- August 15, 2016
- Posted by: Dean Hyde
- Category: Trade Management
“By compiling detailed daily diaries of his market observations for over a decade, Cook was able to develop a slew of original, high-reliability trading strategies” – Jack Schwager, discussing insights from Mark Cook
If you ask underperforming traders (as I often do) how many of the pros they think would keep detailed records, the reply you are bound to get is “all of them”.
Then, you ask, does this underperforming trader keep detailed records of their own? Uh, well… no. In that epiphany, it becomes clear to them just how important it is to keep a journal.
Starting to keep good records is a little scary at first, because it means you’re totally accountable in black and white. It almost completely removes our bias towards blaming poor results on bad luck.
But it’s also equally exhilarating. If you have a great idea and capture the data, you can look back in the future and see exactly why it worked. That’s progress no matter how you look at it.
Keeping good records is a metaphor for being grounded. It can be ‘boring’, but it’ll be responsible for most of your successes in trading.
With enough information, you can begin to map your whole trading experience: do you trade better mid-week, or later on? How do you fare in different market types? The possibilities for analysis and progression are almost endless.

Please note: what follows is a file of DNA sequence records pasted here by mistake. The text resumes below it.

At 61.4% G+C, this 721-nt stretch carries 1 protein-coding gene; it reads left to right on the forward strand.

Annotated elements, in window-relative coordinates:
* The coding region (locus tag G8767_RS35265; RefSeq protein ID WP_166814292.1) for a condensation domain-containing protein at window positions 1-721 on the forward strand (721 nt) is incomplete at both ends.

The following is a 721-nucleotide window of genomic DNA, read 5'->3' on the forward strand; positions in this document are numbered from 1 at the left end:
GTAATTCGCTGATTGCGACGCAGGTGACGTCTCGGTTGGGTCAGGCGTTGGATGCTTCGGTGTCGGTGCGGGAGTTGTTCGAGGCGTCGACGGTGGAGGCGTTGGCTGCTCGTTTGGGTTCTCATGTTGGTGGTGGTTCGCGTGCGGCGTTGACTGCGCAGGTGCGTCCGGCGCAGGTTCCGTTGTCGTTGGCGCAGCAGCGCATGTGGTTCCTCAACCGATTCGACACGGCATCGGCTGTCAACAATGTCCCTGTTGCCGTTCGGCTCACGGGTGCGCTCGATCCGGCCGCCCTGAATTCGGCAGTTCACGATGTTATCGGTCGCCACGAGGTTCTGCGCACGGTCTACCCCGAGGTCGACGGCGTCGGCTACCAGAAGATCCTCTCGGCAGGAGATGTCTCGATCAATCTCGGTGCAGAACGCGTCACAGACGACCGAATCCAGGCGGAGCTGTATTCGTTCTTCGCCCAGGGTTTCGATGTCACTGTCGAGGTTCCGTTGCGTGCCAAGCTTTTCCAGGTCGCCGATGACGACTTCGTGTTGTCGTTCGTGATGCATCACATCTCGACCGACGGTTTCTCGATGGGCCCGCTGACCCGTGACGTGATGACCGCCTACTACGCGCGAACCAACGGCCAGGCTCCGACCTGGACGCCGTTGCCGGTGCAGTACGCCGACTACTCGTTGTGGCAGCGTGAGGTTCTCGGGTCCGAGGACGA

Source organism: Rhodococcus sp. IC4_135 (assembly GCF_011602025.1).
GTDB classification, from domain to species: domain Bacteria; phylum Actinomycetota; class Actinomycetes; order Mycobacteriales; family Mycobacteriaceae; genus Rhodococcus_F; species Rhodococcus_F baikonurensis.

Does it matter what my diary looks like?
Function before form: whether it’s a computerised system or an old notebook, the main thing is just to make sure you keep track of all the relevant information in a thorough and consistent way.
This will be more difficult if you do it manually, but perhaps the simple act of scrawling down your trades is soothing. Whatever the case, there are a multitude of automatic solutions on the web if you’d like to have a Google search for the best one(s).
Keep track of these things:
- Strategy Name:
- Market Type:
- Market Type 1 timeframe higher:
- Set-ups in play:
- Entry Type:
- Stop-loss Type:
- Dollar Risk (R Multiple):
- Fundamental or technical Catalyst:
- Link to chart:
- Reason for the trade:
- Trade management plan:
Note well: discipline required ahead
The sooner you start keeping a record of all your trades, the sooner you will start collecting the type of information and feedback necessary to progress your trading journey. It can be a hard step to take, for any number of reasons, but in the end you will be glad you did.